Megaloblastic Anemia Average Cost

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Average Cost

$1,800

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What is Megaloblastic Anemia?

Cats living in a multi-cat household with other infected cats, as well as kittens born to mothers infected with FeLV, have a higher chance of developing FeLV. If you suspect your cat has megaloblastic anemia associated with FeLV, take them to the vet immediately.

Megaloblastic anemia in cats is a disorder in which the body produces red blood cells that are larger than normal. These enlarged blood cells are called megaloblasts. This type of anemia is typically associated with the feline leukemia virus (FeLV). Megaloblastic anemia may be a direct result of infection with FeLV, or may be caused by a secondary bacterial, inflammatory, or protozoan infection associated with FeLV.

Symptoms of Megaloblastic Anemia in Cats

Cats with megaloblastic anemia will typically show signs of FeLV. Seek immediate veterinary attention as soon as you notice any of the following symptoms:

  • Pale gums
  • Yellow discoloration of the eyes and mouth
  • Weight loss
  • Loss of appetite
  • Greasy or matted coat
  • Lethargy and weakness
  • Fever
  • Enlarged lymph nodes

Causes of Megaloblastic Anemia in Cats

The primary cause of megaloblastic anemia in cats is infection with FeLV. Feline immunodeficiency virus (FIV) has also been reported as a cause. However, megaloblastic anemia is only rarely caused by FIV. Certain drugs, including methotrexate and phenytoin, may also cause megaloblastic anemia. These drugs are immunosuppressants that treat rheumatoid arthritis and epilepsy, respectively. Other drugs that cause megaloblastic anemia include alkylating agents, plant alkaloids, and antimetabolites.

In some cases, megaloblastic anemia may be caused by a vitamin B12 deficiency. However, this is more common in certain canine breeds.

Diagnosis of Megaloblastic Anemia in Cats

Your vet will make a definitive diagnosis of megaloblastic anemia by performing blood tests. These may include a complete blood count, blood chemical profile, and blood smear. Your vet will also test for FeLV at this time using the ELISA test. The IFA test may also be conducted in a laboratory if the ELISA test returns a positive result. Both of these methods test for the FeLV protein p27. Bone marrow biopsy may also be used to confirm the presence of megaloblasts.

Treatment of Megaloblastic Anemia in Cats

Unfortunately, there is currently no curative treatment for feline leukemia, and the prognosis for most affected cats is very poor. However, there are drugs that may help manage the symptoms of feline leukemia. Your vet may recommend these drugs based on your cat’s specific situation and your personal and financial preferences.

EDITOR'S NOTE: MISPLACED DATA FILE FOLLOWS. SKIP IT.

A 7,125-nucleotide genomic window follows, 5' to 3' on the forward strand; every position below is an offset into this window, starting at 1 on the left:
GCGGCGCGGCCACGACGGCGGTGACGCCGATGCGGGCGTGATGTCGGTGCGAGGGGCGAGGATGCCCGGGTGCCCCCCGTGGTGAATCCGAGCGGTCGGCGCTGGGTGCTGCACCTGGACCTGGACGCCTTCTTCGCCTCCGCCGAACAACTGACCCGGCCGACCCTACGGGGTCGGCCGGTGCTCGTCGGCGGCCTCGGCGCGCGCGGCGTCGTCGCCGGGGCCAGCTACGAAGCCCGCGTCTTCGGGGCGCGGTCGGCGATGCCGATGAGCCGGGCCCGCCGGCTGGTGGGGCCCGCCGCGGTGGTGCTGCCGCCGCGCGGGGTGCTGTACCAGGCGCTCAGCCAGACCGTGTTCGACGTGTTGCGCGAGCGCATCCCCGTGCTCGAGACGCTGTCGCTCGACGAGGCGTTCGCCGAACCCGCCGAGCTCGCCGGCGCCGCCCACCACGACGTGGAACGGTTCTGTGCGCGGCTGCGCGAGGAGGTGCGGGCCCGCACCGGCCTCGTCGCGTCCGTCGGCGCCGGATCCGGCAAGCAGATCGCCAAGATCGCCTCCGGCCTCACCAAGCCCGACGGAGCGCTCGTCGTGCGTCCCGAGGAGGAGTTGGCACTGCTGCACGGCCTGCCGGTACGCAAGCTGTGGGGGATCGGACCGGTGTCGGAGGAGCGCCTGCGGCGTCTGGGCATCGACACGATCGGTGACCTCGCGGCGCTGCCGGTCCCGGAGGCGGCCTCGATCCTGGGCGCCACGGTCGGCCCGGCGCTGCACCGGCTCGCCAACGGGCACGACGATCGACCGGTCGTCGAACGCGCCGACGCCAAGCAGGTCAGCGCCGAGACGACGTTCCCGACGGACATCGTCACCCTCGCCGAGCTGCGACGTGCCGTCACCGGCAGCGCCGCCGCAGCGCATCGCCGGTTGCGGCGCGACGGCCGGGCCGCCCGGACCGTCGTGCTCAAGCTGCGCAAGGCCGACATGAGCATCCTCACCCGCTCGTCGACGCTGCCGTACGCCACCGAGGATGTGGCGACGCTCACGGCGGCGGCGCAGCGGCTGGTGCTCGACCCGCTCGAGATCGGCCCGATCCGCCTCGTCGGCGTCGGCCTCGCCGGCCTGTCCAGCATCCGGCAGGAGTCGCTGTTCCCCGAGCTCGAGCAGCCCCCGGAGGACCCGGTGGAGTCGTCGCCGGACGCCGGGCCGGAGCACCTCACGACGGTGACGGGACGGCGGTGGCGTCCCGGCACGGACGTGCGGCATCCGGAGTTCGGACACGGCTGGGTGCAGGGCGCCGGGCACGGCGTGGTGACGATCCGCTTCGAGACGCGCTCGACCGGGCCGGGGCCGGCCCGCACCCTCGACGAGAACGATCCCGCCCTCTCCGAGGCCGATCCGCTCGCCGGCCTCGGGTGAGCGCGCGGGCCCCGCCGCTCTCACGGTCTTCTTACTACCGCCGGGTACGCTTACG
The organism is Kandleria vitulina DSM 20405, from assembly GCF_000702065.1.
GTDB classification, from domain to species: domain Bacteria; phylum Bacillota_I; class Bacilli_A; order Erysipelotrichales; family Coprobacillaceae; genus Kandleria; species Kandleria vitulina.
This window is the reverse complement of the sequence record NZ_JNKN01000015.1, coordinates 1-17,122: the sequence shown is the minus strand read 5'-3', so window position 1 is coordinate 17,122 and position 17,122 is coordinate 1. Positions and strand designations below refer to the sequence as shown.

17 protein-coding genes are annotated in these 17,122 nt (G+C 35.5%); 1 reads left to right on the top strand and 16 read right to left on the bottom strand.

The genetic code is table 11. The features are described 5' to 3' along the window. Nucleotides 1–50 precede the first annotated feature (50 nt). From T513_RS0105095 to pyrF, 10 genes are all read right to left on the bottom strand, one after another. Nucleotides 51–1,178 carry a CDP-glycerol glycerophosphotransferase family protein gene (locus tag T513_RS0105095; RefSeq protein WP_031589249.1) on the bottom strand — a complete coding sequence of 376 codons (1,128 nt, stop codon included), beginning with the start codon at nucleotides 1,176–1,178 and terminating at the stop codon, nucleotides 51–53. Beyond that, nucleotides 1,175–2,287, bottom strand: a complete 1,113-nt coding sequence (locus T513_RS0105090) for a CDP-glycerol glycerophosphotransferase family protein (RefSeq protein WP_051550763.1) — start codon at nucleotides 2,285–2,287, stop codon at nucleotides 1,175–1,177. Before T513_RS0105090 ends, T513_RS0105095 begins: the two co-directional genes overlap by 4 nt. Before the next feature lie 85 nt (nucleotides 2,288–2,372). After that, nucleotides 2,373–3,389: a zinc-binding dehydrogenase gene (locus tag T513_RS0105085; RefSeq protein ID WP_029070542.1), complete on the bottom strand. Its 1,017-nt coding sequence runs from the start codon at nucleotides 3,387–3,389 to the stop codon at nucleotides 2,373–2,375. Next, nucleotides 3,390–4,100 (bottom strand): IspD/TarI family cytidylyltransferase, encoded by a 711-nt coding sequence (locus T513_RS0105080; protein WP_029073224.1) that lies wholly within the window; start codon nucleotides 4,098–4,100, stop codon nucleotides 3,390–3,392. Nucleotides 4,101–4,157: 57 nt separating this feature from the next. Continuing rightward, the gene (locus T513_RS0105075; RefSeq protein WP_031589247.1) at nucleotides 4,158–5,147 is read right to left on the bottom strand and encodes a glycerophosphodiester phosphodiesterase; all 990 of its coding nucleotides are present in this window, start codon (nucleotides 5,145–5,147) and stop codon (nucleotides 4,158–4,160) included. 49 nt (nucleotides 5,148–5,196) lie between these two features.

Bacterial infections associated with FeLV may be treated with an antibiotic regimen. Drugs that stimulate the immune system may also be prescribed for cats with concurrent bacterial or protozoan infection. Vitamin B12 and folic acid supplements may be prescribed for cats whose megaloblastic anemia is caused by a vitamin B12 deficiency. If a drug used to treat another disease has caused megaloblastic anemia, your vet will recommend that you stop administering the medication. Your vet will be able to advise you on a medication to replace it.

Recovery of Megaloblastic Anemia in Cats

Recovery and prognosis may vary depending on the underlying cause. For mild cases caused by drugs or a vitamin deficiency, the prognosis is generally good following treatment. Always follow your vet’s post-treatment instructions carefully. Always administer any medications, particularly antibiotics, exactly as directed for the full duration of the recovery period. Failure to do so may result in recurrence of infection.

If your cat has been diagnosed with feline leukemia, it is imperative that you wear protective clothing and wash your hands thoroughly after handling the infected cat if you live in a multi-cat household. Keep your cat indoors to prevent further spread of infection. Ensure your other cats have been vaccinated against FeLV. FeLV is much easier to prevent than to treat. Routine annual vaccinations for cats generally include the FeLV vaccine. However, it is important to note that the vaccine cannot provide complete protection against FeLV. 

For some cases, follow-up appointments may not be required. For cats diagnosed with FeLV, your vet will schedule weekly follow-up appointments to monitor the condition. Additional bone marrow biopsies may be taken during these appointments.

If you have any questions, or if secondary infection has recurred, contact your vet immediately.